And it’s incredibly convenient, if not a bit intimidating at first. Our first go at it, down near the bigger island of Utö, it took us two tries to get it right, but we did. Yesterday the pressure was on in a little hideout on Biskopsön, as there were about a dozen other boats standing by watching as we pulled in on the opposite side of the little bay. Normally I don’t mind this, but when it’s something new and something I’m not comfortable with – heck, I wasn’t even sure we were doing it right, for that matter – it makes me a little tense. I tend to whistle when I’m focused, and yes, I’m aware of the bad luck associated with whistling on a sailing boat. It makes the tension even worse.
It’s actually been very cool to watch other people, cool as cucumbers, approach the cliffs like this and tie up as if it were the easiest thing in the world. Mia and I have been taking notes. We saw a young couple about our age pull in next to us down near Utö – they nosed all the way into the shoreline to check their intended spot for submerged rocks, then circled back around to drop the stern anchor and do it again, this time for real. We adopted that tactic today, again with onlookers present, and the first time we’d be coming in alongside someone else, fenders lowered (in fact, an interesting aside here is that by anchoring this way, you can fit vastly more boats into small places than otherwise possible anchoring off. At Biskopsön, we counted 18 boats in a bay that would only have accommodated maybe 4 or 5 laying at anchor in the normal way).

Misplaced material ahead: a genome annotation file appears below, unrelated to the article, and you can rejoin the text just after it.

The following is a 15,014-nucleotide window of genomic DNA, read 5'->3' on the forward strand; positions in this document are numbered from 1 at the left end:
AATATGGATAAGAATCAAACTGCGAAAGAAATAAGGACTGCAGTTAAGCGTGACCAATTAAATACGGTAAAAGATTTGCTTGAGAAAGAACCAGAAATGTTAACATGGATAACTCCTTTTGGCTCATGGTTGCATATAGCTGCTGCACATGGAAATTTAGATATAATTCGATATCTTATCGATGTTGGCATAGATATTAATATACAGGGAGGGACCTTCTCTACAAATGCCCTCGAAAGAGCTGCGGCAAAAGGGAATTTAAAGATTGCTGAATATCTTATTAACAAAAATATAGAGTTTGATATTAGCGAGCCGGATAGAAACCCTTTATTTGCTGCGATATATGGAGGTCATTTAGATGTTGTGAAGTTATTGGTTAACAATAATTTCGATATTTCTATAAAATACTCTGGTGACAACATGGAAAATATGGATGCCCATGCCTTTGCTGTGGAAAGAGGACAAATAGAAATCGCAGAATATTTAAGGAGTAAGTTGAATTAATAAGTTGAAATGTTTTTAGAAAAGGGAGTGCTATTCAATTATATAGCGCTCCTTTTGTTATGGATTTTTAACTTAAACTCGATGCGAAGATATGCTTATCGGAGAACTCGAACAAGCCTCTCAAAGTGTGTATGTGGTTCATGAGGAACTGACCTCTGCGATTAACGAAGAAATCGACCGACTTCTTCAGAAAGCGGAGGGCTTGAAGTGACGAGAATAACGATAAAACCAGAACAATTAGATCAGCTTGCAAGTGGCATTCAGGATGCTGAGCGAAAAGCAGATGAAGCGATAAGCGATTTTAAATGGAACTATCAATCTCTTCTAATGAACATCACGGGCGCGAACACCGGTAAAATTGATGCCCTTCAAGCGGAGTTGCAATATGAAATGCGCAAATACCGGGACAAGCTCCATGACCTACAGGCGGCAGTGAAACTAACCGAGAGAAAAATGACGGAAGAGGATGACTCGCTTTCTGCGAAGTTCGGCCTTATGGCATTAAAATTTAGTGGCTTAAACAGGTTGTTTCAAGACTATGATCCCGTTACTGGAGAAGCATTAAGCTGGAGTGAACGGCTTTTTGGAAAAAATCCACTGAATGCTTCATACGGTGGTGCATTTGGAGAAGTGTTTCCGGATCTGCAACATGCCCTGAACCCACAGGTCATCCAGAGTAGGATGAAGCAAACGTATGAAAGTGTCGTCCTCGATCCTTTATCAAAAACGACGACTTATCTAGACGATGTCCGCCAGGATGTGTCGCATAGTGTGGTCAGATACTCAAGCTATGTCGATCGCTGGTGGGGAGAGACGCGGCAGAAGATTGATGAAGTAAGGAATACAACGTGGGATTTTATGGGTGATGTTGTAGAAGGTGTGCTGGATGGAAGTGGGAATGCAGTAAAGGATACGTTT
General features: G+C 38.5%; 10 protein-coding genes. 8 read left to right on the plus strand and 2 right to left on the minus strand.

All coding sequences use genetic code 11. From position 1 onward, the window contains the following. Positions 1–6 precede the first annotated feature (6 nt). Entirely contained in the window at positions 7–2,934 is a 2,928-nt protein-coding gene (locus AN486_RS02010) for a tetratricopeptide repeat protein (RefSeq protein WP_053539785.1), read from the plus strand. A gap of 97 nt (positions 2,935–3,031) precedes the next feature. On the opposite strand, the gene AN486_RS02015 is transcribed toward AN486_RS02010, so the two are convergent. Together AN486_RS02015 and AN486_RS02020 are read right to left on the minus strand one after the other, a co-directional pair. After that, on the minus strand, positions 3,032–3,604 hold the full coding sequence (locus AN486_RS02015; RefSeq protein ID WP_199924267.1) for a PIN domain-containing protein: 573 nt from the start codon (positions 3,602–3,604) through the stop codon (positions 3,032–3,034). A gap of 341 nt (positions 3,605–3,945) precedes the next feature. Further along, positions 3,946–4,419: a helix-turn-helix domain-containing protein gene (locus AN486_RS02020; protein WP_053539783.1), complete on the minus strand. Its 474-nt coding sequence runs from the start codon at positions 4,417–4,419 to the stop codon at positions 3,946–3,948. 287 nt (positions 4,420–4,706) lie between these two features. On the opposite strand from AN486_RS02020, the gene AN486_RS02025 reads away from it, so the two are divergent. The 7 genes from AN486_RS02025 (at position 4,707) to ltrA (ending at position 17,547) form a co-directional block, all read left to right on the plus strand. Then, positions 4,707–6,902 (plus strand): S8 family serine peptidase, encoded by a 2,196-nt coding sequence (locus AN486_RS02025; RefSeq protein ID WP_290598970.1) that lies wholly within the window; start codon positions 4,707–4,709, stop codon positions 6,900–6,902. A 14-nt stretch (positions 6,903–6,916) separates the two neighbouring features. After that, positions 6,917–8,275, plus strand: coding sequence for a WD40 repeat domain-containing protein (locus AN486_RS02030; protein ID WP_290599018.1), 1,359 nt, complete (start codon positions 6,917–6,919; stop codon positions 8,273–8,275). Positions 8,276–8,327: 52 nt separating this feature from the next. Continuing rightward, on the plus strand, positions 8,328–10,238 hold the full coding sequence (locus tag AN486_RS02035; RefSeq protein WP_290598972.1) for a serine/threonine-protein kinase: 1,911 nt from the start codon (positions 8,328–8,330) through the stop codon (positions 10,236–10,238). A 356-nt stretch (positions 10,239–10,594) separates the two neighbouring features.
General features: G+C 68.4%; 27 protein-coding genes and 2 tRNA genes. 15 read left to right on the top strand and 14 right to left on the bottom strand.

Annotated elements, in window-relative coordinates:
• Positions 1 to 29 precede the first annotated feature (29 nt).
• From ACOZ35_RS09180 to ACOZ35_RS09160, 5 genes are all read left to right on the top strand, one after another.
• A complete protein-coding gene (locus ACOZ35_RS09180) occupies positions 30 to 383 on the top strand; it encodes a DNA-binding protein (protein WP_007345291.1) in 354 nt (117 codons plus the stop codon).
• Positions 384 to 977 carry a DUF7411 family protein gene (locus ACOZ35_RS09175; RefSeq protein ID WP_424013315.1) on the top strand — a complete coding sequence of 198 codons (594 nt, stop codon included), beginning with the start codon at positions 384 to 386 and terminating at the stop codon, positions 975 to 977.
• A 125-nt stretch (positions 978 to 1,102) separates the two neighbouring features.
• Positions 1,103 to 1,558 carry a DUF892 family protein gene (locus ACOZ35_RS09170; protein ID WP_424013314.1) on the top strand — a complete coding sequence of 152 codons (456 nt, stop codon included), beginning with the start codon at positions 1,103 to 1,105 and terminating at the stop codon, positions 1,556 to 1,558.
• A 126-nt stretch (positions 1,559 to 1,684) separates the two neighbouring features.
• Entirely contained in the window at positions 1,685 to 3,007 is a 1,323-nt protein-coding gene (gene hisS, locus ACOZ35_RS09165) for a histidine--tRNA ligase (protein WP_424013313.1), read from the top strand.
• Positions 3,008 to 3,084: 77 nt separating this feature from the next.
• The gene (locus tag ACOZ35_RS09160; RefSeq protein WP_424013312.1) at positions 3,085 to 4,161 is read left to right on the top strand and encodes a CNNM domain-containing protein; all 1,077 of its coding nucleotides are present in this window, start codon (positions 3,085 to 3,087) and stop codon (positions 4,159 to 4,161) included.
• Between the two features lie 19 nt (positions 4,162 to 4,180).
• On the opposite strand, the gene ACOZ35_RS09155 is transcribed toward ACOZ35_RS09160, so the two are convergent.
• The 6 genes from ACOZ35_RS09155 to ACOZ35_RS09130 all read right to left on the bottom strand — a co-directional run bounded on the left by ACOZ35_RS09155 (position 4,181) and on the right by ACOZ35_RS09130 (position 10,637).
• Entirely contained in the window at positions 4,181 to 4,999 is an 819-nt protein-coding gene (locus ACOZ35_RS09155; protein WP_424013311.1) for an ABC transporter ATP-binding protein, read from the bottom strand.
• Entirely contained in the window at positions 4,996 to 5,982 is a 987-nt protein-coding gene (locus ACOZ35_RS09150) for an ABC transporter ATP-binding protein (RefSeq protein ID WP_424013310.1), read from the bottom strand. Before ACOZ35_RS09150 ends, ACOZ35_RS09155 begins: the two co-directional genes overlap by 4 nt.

It’s slightly off topic now, but I have to add that we spent ¾ of our time on the water flying the Parasailor that the guys in Germany sent us for a test spin this summer. It’s been sitting in Mia’s parents’ house now for the last six weeks as we dragged out that repowering project to the limit, and now finally we got a chance to use it (I wanted to fly it offshore yesterday, when we made a big jump out and around the archipelago, in the Baltic proper, but Mia wisely shot that idea down. It was overcast and breezy in our little hideout, but when we got offshore, it was downright windy. We ended up blasting along under double-reefed mainsail and reefed down genoa, making 6-7 knots in a rather rough sea – compared to what we’d gotten accustomed to sailing inshore – and I’m sure now in hindsight that the crinkly new Parasailor would not have survived that afternoon. So good call Mia).
ANYWAY, we did use it today, finally, for several hours. My first impressions are that it’s ridiculously well-made – the freaking bag that it comes in is a work of art on it’s own, what with it’s compression straps and aluminum-coated bottom. The thing packs away like a down sleeping bag. The sail we ended up with is slightly too big for Arcturus, but given the choice of a little too big or a little too small, that was an obvious decision. I will still admit that the sails trademark ‘wing’ in the middle remains a bit intimidating – god forbid we ever wrap it around the headstay – but it did sail pretty nicely. Granted, it was flat calm and only blowing about 5-8 knots, but I liked it. The jury is still out on whether or not it’s a huge improvement over a traditional symmetrical spinnaker – for that I’ll need to really sail it offshore when a sea is running – but it is pretty freaking cool. And it’s nice and crinkly new!
So that’s that. I’m kind of caught up to the present, minus a few details. One more stop tomorrow in the archipelago and then we’ll make the jump over to Åland, which should be about a 40 or 50 mile sail, depending on where we end up tomorrow evening. The days are already getting shorter here in Sweden. It’s dark now, actually dark, by 10pm, and weirdly this is the last weekend of the summer high season (it’s August 10!). But we’re enjoying this coastal sailing more than I thought I would – it feels pretty good to step ashore each night and explore these new places. I’ll be ready for another ocean sail soon, I’m sure, but for now, I’m happy being mellow.